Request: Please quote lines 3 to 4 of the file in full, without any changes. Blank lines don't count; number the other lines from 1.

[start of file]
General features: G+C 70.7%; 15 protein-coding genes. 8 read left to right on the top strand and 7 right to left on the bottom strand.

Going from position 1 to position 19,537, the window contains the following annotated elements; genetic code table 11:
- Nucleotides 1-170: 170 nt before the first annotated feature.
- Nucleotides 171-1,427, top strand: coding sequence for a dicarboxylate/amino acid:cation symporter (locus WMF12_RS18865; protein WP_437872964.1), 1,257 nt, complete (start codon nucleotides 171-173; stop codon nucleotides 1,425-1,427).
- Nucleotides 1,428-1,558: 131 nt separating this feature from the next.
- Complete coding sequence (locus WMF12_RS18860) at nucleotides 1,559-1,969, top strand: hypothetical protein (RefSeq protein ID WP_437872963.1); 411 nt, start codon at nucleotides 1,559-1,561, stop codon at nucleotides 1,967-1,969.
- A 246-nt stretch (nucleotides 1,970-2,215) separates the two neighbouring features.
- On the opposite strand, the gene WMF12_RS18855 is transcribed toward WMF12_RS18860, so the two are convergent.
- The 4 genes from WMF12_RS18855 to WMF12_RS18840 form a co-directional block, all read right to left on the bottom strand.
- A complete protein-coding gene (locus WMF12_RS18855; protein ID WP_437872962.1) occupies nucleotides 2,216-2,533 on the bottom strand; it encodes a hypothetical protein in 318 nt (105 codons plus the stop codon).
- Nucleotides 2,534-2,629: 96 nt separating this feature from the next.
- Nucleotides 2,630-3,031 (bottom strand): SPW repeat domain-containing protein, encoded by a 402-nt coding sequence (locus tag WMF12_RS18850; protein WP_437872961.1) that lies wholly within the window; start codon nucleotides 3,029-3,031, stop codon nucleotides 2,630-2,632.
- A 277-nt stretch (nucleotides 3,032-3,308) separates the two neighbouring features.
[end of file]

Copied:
- Nucleotides 1-170: 170 nt before the first annotated feature.
- Nucleotides 171-1,427, top strand: coding sequence for a dicarboxylate/amino acid:cation symporter (locus WMF12_RS18865; protein WP_437872964.1), 1,257 nt, complete (start codon nucleotides 171-173; stop codon nucleotides 1,425-1,427).